Tuesday, September 6, 2011

Mayhem - Wolf's Lair Abyss (1997)

Following the murder of Euronymous, it seemed as if Mayhem would cease to exist. The main creative force behind the band was now in his grave, and following the delayed release of De Mysteriis Dom Sathanas (which was recorded prior to his death), it would appear that Mayhem would rot there with him. This is as it should have been, for despite all of the wasted potential that now rested beneath the earth, there was simply no way for a band to continue without the one person who had given it birth and kept it alive for so many years; the one from whose mind the very concept of the musical movement had spawned. So, for a short time, Mayhem was no more. That is, until a certain greedy drummer realized how much money could be made by cashing in on the notoriety that the band had attained.

Having embraced his Hebrew bloodline, Cashhammer embarked on a mission to revive this dead entity and to breathe life into it once more. He recruited former members, Necrobutcher and Maniac, in order to lend some air of credibility to this scheme. They then picked up a kid by the name of Blasphemer, to try filling the void left behind by Euronymous. Of course, he would never be able to live up to the expectations that many had of him. After a few rehearsals to "see if it felt right", the not-so-true Mayhem began working on new material. After about two years, they finally managed to come up with enough for an E.P. This was even after using some old riffs that were laying around from years past. Quite pathetic, really. So it was in 1997 that Wolf's Lair Abyss was vomited forth.

So what of the music? After a worthless intro that has no place near anything even remotely Black Metal, the song "I Am Thy Labyrinth" uses a riff that was already ripped off once that year (by Emperor), and not even utilized half as well, sad to say. Right away, the production becomes very annoying as the drumming is far too high in the mix. Hellhammer must have gotten a big head and figured that people cared to hear his efforts moreso than even the guitar riffs. As far as the guitars go, the sound is not as cold and crisp as on the debut L.P. Then again, even an identical sound would not have saved this material. The concept was forever lost and now the band existed solely to make whatever money they could from the hard work and glorified corpses of their former bandmates.

By the time "Fall of Seraphs" begins, the listener is already drained from the overwhelming sense of disappointment and the tedious songwriting. While the music is not so bad, during the slower parts, Maniac's vocals completely ruin the atmosphere and one cannot help but laugh at his feeble attempt to emulate Attila. Remembering interviews with Euronymous that made mention of trashing many guitar riffs because they weren't dark enough, one can see that the new version of Mayhem would not be hindered by such integrity and would merely toss on anything that came to mind.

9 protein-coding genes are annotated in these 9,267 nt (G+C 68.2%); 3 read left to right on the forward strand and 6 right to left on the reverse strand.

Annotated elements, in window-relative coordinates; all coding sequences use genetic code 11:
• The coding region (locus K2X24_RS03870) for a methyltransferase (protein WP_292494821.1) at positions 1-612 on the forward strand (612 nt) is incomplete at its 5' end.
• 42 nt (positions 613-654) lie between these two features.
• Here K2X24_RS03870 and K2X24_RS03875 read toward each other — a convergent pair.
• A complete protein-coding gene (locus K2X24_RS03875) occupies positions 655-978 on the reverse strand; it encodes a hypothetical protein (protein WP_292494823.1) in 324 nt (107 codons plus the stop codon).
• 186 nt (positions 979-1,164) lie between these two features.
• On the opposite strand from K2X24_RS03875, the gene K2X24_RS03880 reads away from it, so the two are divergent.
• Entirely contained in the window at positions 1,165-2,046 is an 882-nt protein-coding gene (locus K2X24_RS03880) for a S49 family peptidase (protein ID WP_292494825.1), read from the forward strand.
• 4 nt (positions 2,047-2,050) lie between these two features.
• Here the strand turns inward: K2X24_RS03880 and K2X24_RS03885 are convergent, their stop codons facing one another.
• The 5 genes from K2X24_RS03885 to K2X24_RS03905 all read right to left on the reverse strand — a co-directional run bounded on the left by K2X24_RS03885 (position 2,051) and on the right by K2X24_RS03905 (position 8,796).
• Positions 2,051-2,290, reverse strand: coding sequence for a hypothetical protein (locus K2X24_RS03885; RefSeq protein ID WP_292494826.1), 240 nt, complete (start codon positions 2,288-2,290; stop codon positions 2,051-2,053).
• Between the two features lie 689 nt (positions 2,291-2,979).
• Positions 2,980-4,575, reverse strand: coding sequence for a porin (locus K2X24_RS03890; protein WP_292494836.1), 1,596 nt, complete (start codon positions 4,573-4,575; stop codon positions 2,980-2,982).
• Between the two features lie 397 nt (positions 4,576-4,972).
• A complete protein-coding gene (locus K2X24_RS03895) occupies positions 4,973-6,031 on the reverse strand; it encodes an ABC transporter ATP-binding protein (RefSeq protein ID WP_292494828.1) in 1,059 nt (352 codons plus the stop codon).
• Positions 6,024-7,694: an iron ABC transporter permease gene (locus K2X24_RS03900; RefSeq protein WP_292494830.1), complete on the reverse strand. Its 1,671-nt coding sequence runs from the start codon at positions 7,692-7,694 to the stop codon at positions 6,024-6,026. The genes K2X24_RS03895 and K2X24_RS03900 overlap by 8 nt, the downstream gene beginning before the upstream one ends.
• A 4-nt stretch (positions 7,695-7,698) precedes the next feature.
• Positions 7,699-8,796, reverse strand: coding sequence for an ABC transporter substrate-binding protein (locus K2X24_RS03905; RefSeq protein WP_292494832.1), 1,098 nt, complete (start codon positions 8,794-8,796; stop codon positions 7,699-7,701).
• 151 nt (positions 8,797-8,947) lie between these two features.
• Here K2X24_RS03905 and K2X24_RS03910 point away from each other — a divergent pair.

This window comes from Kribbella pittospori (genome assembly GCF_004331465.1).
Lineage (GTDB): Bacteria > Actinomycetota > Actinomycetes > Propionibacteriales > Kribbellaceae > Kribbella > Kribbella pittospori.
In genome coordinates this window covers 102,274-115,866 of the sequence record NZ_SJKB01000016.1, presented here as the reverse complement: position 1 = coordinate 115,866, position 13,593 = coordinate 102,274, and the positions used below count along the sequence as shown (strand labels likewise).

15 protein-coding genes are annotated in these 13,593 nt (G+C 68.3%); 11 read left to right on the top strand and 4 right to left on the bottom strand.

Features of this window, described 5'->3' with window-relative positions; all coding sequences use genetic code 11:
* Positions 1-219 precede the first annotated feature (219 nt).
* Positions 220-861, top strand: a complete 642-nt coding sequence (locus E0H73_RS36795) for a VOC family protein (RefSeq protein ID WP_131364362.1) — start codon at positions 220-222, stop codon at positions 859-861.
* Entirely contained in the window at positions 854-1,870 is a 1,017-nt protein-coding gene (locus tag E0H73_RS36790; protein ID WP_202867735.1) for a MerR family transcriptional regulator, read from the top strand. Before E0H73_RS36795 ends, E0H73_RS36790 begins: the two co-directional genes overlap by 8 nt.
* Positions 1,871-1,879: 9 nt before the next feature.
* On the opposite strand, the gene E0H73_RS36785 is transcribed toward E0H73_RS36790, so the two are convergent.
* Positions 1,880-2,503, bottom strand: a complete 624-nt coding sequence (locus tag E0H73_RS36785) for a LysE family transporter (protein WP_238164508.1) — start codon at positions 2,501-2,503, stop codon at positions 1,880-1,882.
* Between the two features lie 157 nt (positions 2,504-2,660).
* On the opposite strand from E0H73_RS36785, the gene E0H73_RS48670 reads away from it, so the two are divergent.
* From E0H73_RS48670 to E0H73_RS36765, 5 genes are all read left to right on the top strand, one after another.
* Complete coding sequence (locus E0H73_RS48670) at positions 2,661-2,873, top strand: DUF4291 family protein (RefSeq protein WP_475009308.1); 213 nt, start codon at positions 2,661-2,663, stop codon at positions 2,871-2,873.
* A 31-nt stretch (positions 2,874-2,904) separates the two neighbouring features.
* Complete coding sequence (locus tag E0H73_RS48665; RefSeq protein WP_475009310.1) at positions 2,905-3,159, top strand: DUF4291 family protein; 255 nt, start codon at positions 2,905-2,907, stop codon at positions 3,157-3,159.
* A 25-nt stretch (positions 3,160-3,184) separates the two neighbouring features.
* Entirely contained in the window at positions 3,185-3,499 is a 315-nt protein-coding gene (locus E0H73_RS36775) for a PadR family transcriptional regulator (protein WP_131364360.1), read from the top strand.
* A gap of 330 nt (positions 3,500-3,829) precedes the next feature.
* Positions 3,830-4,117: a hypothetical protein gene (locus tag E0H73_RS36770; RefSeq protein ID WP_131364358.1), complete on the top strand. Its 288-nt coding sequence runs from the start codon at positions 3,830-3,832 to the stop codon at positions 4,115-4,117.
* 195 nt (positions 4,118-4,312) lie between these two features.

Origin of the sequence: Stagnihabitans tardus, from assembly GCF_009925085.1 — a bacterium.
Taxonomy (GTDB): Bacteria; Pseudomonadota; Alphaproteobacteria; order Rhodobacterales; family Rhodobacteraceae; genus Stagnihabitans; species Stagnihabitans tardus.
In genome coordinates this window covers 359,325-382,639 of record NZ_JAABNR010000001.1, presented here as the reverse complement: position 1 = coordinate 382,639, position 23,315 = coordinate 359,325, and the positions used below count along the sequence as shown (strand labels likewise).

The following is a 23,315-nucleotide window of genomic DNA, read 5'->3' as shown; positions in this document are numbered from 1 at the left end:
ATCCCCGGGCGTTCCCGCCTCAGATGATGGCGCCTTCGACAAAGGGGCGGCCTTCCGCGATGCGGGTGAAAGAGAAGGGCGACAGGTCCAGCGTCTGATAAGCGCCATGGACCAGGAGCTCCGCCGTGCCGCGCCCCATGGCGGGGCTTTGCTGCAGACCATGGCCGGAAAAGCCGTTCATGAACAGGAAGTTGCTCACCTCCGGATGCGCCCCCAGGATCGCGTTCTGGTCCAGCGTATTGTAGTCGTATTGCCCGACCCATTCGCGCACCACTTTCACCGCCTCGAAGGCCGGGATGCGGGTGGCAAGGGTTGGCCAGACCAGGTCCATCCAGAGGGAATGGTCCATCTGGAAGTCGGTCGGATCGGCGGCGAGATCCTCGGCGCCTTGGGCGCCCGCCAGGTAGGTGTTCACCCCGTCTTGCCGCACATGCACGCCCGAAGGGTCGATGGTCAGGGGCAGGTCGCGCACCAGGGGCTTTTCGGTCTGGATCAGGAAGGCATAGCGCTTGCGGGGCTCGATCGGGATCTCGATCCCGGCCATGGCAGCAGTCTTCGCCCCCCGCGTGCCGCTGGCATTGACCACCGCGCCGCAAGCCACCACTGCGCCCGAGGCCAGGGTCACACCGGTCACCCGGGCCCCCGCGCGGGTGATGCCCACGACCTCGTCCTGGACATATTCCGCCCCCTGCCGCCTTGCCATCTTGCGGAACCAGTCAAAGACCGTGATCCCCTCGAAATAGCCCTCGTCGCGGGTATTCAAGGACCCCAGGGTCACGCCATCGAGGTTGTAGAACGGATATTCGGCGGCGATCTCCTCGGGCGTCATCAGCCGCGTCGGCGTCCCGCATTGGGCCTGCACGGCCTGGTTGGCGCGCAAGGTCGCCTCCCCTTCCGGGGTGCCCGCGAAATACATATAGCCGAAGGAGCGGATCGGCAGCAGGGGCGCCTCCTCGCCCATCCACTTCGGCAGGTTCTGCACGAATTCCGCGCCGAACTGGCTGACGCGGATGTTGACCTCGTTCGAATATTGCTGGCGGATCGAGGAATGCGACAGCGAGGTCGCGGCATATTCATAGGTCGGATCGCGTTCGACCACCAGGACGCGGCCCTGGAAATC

"Ancient Skin" is the most straightforward Black Metal song on here, and is the most enjoyable as a result. It maintains a rather fast pace, and does not fall into any traps of experimentation. The drumming gets a little overdone, but it is not enough to really detract from the song. The vocals are still pretty awful, but less comical. All in all, it's a shame that they utilized the type of production that they did, as this track probably could have sounded even better with more of a cold feeling.

By the time the final song begins, the entire experience seems more than a little tiring. "Symbols of Bloodswords" is composed of a mixture of generic riffs as well as some more thought-out ideas. Unfortunately, the piece could have used a bit more refinement. It's not bad and, by this point, the listener has most likely gotten used to the various defects in the album. Still, the band needed to end on a very high note to salvage the impression given by this E.P.

Wolf's Lair Abyss is probably the most competent release of post-Euronymous Mayhem, yet it still falls short in many ways. The songwriting seemed to fail in every respect to capture the same type of feeling and atmosphere that was present on the L.P. Though it was important to establish that they were not out to simply copy themselves, the previous line-up set a high standard, one which these guys failed to meet. In particular, due to the circumstances that befell the band and the expectations that their fans had for them, they owed it to everyone involved to put forth the extra effort to make something truly special and in that regard they failed. This E.P. is decent enough, on its own, but does not deserve to be labeled as a Mayhem release.